Personal Equipment & Protection
If we start with personal equipment & protection we can see the adaptation from a european mindset to one reflective of the American experience taking place. In the mid 17th century the use of armour was still very much in vogue. Even though the prominence of firearms had started to make armour somewhat redundant this process was accelerated in the new world.
In the earlier Pequot War of the 1630s when the Native Americans were solely armed with bow and arrow, armour had value. A number of occasions are recorded where armour saved the wearer from the fire from bow armed natives. However, the fifty subsequent years leading up to King Phillip’s War saw the vast majority of Indians adopting muskets for hunting and warfare.
Combined with the lack of protection armour provided against musket fire, and the difficulty in trying to engage an elusive foe in the forest wearing such equipment, this meant that near all troops, except perhaps some garrison town militia forces and or notable individuals, all but discarded its use. This change was occurring in Europe by the 1670s but was mostly complete in the new world for both practical and financial reasons.
Therefore, the typical United Colony soldier wore civilian clothing into battle, perhaps supplemented with a buff coat for some protection from tomahawk blows as well as providing general all weather protection, with maybe a steel helmet of the morion style for some head protection if the wearer chose. He would also have swords, hatchets, and knives, with powder horns and pouches. This practical clothing greatly enhanced mobility and given that each man had to supply his own equipment it meant that costs were kept to an absolute minimum; functional, cheap, practical.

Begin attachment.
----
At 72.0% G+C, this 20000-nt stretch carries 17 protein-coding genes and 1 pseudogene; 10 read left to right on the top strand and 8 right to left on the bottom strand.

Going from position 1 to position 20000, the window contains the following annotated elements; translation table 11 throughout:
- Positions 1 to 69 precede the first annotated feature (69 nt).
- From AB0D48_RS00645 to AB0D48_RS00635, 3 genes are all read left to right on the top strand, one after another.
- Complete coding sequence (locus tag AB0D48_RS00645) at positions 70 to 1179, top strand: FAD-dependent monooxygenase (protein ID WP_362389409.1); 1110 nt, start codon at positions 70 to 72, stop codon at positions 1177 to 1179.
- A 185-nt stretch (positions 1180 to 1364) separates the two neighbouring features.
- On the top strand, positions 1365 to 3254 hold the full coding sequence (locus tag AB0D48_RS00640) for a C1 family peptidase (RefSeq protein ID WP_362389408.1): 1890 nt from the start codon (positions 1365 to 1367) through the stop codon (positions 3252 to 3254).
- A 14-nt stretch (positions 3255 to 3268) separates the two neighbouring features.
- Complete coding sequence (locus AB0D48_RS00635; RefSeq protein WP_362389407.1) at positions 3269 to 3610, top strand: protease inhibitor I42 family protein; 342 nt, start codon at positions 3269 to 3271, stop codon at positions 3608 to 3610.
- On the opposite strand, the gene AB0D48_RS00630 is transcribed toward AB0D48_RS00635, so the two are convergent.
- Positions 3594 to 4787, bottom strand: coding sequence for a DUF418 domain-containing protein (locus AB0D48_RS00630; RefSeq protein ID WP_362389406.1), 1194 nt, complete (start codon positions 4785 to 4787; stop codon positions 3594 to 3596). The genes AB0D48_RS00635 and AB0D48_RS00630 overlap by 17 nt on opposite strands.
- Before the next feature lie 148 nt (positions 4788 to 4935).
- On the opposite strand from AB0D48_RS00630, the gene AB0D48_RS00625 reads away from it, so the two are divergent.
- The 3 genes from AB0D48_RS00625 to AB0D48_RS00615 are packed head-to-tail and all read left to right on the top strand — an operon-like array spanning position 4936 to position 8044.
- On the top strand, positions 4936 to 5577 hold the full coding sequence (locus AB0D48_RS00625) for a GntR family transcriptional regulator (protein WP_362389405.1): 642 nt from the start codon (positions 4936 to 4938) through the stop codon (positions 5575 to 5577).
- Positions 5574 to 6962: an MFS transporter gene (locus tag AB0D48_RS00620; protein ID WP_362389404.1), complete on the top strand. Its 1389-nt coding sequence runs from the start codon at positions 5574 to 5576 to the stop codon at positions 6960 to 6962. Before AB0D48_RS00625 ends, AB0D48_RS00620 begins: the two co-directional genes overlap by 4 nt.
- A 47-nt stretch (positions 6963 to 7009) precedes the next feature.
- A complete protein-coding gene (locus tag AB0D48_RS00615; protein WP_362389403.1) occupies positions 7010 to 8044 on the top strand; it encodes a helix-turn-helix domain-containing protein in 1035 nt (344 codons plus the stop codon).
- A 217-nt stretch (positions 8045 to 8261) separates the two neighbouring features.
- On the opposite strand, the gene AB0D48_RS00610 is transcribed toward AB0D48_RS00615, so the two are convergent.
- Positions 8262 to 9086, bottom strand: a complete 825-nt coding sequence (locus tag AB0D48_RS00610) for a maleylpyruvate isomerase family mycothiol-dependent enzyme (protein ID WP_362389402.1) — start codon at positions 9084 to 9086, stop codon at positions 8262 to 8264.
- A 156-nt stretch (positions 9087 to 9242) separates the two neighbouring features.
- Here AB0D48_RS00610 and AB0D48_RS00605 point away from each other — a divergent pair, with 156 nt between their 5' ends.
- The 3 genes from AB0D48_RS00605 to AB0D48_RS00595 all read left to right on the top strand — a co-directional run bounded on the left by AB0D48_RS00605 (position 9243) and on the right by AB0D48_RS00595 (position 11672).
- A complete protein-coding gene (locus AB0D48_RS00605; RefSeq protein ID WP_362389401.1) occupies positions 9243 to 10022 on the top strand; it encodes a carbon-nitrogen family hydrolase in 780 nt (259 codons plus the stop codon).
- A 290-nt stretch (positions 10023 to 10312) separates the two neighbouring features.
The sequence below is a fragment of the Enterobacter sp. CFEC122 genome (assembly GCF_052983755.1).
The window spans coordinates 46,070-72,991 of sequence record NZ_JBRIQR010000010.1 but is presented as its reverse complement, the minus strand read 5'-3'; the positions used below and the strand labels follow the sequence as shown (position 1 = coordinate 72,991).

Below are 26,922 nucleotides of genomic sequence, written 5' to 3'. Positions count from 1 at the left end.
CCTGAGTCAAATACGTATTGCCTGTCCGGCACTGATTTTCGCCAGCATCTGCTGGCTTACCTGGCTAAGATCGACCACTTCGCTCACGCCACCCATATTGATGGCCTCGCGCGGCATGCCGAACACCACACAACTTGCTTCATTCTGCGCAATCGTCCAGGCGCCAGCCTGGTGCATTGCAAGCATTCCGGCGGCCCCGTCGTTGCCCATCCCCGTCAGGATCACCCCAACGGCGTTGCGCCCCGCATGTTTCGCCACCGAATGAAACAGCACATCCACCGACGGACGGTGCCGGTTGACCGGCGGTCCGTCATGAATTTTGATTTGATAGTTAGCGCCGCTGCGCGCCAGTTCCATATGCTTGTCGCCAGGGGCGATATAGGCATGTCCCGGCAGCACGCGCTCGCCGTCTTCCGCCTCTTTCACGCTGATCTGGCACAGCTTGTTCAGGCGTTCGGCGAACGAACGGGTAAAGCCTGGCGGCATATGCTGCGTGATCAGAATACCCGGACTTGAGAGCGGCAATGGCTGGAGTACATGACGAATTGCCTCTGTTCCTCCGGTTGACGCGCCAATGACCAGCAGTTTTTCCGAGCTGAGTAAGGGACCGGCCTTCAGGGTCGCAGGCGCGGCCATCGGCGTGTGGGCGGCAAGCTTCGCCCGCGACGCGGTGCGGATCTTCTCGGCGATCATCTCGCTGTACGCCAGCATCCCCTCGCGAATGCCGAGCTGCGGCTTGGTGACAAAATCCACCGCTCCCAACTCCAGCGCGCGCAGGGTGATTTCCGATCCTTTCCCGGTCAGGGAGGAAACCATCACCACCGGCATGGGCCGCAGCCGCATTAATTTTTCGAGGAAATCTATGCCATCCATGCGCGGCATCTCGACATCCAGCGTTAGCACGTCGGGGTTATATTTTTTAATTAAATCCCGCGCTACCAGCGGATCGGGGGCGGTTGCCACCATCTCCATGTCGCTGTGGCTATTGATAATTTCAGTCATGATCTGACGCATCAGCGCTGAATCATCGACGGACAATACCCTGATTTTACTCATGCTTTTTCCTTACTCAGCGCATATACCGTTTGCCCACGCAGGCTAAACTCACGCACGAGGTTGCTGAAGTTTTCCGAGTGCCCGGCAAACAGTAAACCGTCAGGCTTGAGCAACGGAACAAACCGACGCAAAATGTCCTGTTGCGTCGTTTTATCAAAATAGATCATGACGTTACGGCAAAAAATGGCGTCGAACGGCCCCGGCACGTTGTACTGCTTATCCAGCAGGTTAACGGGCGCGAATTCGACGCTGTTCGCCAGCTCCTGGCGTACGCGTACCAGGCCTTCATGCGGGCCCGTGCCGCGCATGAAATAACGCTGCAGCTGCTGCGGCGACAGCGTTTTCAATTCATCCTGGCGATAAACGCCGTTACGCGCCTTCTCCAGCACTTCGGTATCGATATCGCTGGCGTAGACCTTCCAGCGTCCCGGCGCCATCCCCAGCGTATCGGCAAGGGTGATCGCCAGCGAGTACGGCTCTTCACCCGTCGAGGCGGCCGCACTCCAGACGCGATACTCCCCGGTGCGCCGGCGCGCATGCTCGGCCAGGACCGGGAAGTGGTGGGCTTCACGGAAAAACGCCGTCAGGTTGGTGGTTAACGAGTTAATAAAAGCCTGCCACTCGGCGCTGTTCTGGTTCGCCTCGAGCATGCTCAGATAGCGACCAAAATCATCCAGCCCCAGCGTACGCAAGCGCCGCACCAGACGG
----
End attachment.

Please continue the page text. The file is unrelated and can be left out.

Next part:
Close Combat Weapons
Close fighting weapons were also used with perhaps more regularity than one would otherwise see in Europe. This usually entailed a simple knife, perhaps a sword, though this was no longer required by regulations. The practicality of the Indian hatchet or tomahawk soon became apparent in forest fighting. This weapon could be used, just as the indians had done, for construction and general field use beyond a strict battlefield role, for which it was eminently suited.